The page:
They are not all enemies of the US -- like Iran -- or nations we have been at war with -- like Iraq or Afghanistan. In fact one of them this week provided a clear example of the perilous geopolitical territory the Trump administration wandered into when its ban not only resulted in confusion, but delivered a serious blow to counterterrorism efforts that help keep America safe.
I'm referring here to Yemen.
In a 24-hour period late last month, Yemen was the focus of not one, but two, important efforts by the Trump administration. On a Friday, the ban was imposed against Yemen.
A day later, Trump authorized a raid
by special forces to capture the leader of Al Qaeda in the Arabian Peninsula, Qassim al-Rimi, that resulted in the death of a US Navy SEAL, 13 civilians (according to Yemeni officials) including an 8-year-old gir
l and the downing of an Osprey aircraft. The Pentagon said 14 al Qaeda fighters were killed in the battle.
by all accounts (except that of the Trump administration, which called the effort a "great success") a failed mission, resulting in no new intelligence or a captured terrorist.
This week, in response to internal pressure, it was reported first that Yemen would no longer allow
the US to do ground raids on its soil without specific permission. That statement was softened
, in part, by Yemen asking for a "reassessment" of an arrangement that has been uncontroversial for years. But any pre-approval of specific missions puts our military at risk. And however the "reassessment" turns out, these are remarkable, and damaging, statements by Yemen not least because it publicly admitted that it had authorized raids like that in the past.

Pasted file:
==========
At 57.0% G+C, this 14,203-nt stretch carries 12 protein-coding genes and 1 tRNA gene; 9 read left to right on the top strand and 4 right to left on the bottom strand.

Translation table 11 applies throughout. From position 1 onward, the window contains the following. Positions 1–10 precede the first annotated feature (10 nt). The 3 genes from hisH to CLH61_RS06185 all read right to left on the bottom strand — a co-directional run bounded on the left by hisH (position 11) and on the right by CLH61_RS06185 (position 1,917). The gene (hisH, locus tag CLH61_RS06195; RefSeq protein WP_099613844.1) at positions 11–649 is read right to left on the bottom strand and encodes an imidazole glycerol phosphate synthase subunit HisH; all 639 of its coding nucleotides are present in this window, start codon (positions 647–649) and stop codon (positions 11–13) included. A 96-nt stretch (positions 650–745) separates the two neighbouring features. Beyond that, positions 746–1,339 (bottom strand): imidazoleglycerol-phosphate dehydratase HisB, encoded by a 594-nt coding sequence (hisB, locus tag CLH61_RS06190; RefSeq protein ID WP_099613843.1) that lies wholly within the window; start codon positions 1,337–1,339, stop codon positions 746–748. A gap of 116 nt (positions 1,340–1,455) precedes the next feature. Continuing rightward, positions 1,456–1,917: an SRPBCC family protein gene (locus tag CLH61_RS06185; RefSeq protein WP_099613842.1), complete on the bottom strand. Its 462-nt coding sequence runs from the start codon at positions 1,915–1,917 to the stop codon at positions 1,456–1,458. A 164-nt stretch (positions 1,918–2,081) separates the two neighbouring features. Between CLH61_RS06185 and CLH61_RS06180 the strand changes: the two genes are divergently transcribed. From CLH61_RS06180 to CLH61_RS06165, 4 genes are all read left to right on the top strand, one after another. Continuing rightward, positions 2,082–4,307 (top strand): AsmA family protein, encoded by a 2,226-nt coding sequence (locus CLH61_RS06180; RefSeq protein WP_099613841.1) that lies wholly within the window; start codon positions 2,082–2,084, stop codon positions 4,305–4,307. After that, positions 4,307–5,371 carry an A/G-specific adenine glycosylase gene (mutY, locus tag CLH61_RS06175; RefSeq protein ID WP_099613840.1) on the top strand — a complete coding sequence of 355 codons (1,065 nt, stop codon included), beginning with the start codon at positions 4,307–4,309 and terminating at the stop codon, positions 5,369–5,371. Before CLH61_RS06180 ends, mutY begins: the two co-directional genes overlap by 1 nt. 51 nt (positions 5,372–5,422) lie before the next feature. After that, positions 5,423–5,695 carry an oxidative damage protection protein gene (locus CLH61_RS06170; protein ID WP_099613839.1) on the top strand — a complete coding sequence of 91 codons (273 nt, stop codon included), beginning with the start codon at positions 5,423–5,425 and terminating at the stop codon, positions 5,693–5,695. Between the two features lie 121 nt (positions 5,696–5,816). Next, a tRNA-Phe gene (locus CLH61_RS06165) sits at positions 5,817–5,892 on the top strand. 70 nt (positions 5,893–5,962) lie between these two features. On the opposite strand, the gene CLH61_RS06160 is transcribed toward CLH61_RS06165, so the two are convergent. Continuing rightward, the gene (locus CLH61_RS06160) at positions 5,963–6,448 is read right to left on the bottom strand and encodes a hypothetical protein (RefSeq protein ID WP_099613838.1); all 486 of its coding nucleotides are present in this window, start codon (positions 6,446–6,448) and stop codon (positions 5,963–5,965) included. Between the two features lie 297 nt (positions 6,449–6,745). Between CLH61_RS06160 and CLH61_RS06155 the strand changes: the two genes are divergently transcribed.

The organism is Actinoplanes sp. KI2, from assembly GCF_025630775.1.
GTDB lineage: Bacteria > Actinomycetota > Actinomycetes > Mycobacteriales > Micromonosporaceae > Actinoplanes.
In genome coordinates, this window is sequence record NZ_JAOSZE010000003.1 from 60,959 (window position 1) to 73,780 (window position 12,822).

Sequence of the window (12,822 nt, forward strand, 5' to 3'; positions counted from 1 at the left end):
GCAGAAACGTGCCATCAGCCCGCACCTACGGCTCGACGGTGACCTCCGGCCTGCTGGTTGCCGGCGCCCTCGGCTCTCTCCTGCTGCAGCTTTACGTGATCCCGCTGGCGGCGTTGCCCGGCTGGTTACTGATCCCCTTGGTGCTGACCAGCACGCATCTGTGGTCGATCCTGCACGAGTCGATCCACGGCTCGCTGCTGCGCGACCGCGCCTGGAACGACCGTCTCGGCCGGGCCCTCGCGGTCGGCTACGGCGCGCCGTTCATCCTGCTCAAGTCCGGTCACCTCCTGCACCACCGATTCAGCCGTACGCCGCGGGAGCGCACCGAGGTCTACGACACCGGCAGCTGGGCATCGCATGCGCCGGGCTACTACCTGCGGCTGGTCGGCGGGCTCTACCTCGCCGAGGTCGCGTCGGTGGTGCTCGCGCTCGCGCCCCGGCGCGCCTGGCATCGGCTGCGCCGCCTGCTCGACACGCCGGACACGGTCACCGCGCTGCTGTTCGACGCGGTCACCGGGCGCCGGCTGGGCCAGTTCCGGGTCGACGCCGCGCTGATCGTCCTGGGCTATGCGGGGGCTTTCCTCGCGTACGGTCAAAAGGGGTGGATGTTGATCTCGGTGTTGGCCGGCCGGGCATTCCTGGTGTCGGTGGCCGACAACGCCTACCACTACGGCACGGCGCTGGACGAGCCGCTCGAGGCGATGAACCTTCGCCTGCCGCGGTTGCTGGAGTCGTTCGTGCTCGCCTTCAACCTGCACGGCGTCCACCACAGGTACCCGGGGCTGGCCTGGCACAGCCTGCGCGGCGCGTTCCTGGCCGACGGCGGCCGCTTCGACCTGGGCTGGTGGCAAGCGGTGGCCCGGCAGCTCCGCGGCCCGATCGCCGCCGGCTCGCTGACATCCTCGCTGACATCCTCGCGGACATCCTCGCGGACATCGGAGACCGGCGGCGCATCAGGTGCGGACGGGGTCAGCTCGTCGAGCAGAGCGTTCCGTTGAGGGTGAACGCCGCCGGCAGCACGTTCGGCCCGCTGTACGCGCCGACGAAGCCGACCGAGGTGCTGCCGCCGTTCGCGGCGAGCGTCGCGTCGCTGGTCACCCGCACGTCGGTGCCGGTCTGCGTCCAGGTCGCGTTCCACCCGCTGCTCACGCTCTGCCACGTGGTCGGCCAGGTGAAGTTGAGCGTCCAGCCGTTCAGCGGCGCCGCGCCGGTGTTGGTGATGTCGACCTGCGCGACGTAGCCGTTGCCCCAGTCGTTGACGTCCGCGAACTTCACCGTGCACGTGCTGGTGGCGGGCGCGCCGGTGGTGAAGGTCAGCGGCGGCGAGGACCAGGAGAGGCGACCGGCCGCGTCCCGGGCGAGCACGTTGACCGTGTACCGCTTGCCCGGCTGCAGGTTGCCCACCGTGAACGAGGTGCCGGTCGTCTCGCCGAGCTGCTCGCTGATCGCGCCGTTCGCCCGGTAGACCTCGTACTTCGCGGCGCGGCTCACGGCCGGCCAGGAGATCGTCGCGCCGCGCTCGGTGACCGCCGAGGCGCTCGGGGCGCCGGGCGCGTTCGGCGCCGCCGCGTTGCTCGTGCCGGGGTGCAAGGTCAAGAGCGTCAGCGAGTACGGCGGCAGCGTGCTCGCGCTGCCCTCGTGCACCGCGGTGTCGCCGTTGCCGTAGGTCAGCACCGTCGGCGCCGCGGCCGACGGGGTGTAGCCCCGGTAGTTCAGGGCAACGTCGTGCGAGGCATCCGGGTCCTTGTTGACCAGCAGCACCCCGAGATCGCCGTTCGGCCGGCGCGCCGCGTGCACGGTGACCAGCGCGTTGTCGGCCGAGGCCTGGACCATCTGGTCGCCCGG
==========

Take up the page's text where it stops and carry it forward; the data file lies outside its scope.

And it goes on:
For years during the Bush and Obama administrations, Yemen had cooperated with US efforts, which included drones and ground raids, well aware that many areas in its country were being used by terrorists to train and hide. It never required specific approval, which would have delayed US missions and potentially risked their secrecy.
Yemen's public skepticism and the unclear status of what a "reassessment" actually is present a major impediment to our counterterrorism efforts. In nations like Yemen, with major geographic areas that are essentially failed states, the coalition efforts rely on the host country to allow it to come in and fight terror. That is not an easy agreement for a country like Yemen: it has to deal with internal forces that do not view the United States as a force of good.
The careless mission, coupled with the "in your face" naming in the executive order, were unsustainable affronts to Yemen and it responded in kind. Yemen is not a democratic nation and it is a human rights violator. It is not a friend, in the sense of how Americans view Great Britain or France as friends. But it isn't a foe either.
This represents the quintessential challenge of the emerging Trump Doctrine. The President views foreign relations in a binary fashion: nations are good or bad. The world is a little more complicated. Mexico isn't just about a wall, for example; it is a major trading partner. Australia isn't just about a refugee dispute; it is a major ally in our war efforts. Yemen isn't just a state that harbors terrorists; it is a partner in a global mission.
In domestic circles, the debate about whether the now-stalled executive order is good or bad for counterterrorism efforts is being litigated in courts and public opinion. But for Yemen, the inclusion was a blow to a historic expectation that the nations -- for better or for worse, in the gray area or not -- would fight together.
President Trump has said that rescinding the executive order would put our nation at risk. That statement is questionable but clearly a political tactic.
The failed al Qaeda mission and Yemen's response will hinder our ability to engage fully in targeted military efforts to protect our nation in the global war on terror. With friends like us, Yemen found it necessary to reset the relationship.